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Keywords:

  • Depression;
  • Family demands;
  • Family functioning;
  • Family resources;
  • Growth curve modeling;
  • Patient-centered care

Summary

  1. Top of page
  2. Summary
  3. Methods
  4. Results
  5. Discussion
  6. Conclusion
  7. Acknowledgments
  8. Disclosure
  9. References
  10. Appendix

Purpose: To examine the impact of maternal depressive symptoms (DS) on health-related quality of life (HRQL) in children with new-onset epilepsy and to identify family factors that moderate and mediate this relationship during the first 24 months after epilepsy diagnosis.

Methods: A sample of 339 mother–child dyads recruited from pediatric neurologists across Canada in the Health-related Quality of Life in Children with Epilepsy Study. Mothers’ and neurologists’ reports were collected at four times during the 24-month follow-up. Mothers’ DS were measured using the Center for Epidemiological Studies Depression Scale (CES-D) and children’s HRQL using the Quality of Life in Childhood Epilepsy (QOLCE). Data were modeled using individual growth curve modeling.

Key Findings: Maternal DS were observed to have a negative impact on QOLCE scores at 24 months (β = −0.47, p < 0.0001) and the rate of change in QOLCE scores during follow-up (β = −0.04, p = 0.0250). This relationship was moderated by family resources (β = 0.25, p = 0.0243), and the magnitude of moderation varied over time (β = 0.09, p = 0.0212). Family functioning and demands partially mediated the impact of maternal DS on child HRQL (β = −0.07, p = 0.0007; β = −0.12, p = 0.0006).

Significance: Maternal DS negatively impact child HRQL in new-onset epilepsy during the first 24 months after diagnosis. This relationship is moderated by family resources and mediated by family functioning and demands. By adopting family centered approaches, health care professionals may be able to intervene at the maternal or family level to promote more positive outcomes in children.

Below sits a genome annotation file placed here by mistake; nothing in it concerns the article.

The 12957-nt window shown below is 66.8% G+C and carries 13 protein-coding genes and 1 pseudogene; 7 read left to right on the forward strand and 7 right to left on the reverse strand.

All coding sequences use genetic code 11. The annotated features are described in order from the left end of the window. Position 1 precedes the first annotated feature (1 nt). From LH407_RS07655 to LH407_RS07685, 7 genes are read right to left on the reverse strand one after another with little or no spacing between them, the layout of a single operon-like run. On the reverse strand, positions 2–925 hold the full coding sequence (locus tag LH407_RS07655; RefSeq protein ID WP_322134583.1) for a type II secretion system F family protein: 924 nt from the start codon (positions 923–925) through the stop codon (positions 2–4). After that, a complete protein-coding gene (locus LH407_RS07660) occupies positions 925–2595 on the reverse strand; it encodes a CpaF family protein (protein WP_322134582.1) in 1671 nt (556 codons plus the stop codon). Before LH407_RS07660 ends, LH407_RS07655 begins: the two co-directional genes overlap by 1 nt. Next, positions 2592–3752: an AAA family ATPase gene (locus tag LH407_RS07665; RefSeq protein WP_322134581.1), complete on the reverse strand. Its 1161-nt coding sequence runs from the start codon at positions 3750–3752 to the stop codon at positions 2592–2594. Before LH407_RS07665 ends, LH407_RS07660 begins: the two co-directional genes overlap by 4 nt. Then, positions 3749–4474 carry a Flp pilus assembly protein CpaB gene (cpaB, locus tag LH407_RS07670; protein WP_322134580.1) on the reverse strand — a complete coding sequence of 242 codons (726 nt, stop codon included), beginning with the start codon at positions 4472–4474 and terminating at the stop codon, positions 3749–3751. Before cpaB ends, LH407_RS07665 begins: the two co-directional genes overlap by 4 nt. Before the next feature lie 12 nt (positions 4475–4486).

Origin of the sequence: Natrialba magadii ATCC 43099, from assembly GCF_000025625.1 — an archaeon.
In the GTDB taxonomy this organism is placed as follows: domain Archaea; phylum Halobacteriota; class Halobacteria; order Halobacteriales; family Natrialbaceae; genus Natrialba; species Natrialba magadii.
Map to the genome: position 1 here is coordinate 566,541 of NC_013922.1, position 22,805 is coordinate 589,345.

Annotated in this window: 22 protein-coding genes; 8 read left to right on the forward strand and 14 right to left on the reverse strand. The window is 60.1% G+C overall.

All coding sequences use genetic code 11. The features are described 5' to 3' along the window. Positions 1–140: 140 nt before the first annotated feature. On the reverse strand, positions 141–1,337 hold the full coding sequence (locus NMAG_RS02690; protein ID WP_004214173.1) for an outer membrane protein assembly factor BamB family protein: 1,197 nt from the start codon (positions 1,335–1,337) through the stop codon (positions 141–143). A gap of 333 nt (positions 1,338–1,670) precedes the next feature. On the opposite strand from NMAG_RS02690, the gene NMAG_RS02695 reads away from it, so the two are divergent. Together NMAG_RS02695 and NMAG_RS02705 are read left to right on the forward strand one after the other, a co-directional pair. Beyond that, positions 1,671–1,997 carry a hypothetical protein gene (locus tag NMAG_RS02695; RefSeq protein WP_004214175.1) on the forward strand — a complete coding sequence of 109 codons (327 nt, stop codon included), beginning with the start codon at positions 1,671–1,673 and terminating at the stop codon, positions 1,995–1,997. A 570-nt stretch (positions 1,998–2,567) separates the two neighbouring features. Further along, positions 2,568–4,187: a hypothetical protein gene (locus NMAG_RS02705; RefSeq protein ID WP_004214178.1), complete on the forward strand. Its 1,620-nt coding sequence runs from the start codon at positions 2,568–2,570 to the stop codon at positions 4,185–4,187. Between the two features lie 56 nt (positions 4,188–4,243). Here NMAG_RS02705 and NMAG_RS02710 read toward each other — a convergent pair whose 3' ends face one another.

Maternal depressive symptoms (DS) have been linked to a host of child health outcomes. Most commonly, children of mothers with depression are at a significantly higher risk for depression and behavior problems as compared to children of mothers without depression (Weissman et al., 2006; Campbell et al., 2009). In childhood epilepsy, few studies have specifically focused on the impact of maternal DS on child health outcomes. Early work by Hoare (1984) and Hoare and Kerley (1991) demonstrated that psychiatric disturbances in mothers were associated with psychiatric problems in children. These results were verified by more recent work by Adewuya and Ola (2005), which showed that psychiatric morbidity in parents was significantly associated with anxiety and depression in adolescents with epilepsy. Two studies have examined the impact of maternal DS on behavior problems in children with epilepsy and found a positive association between maternal DS and child behavior problems (Rodenburg et al., 2006; Yong et al., 2006). Three studies have assessed the impact of maternal DS on child health-related quality of life (HRQL) and have revealed some support for a negative impact of maternal DS on overall HRQL in children with epilepsy (Adewuya, 2006; Yong et al., 2006; Wood et al., 2008).

Our recent systematic review found that previous studies examining the impact of maternal DS on child outcomes in epilepsy suggested a need for more methodologically robust research (Ferro & Speechley, 2009). Although studies generally reported a negative association between maternal DS and child outcomes, several limitations in study design—including a lack of prospective cohort studies, inclusion of nonrepresentative samples, and sampling procedures prone to selection bias—make it difficult to reach definitive conclusions. Therefore, there is a need to prospectively assess how maternal DS may impact HRQL in children newly diagnosed with epilepsy.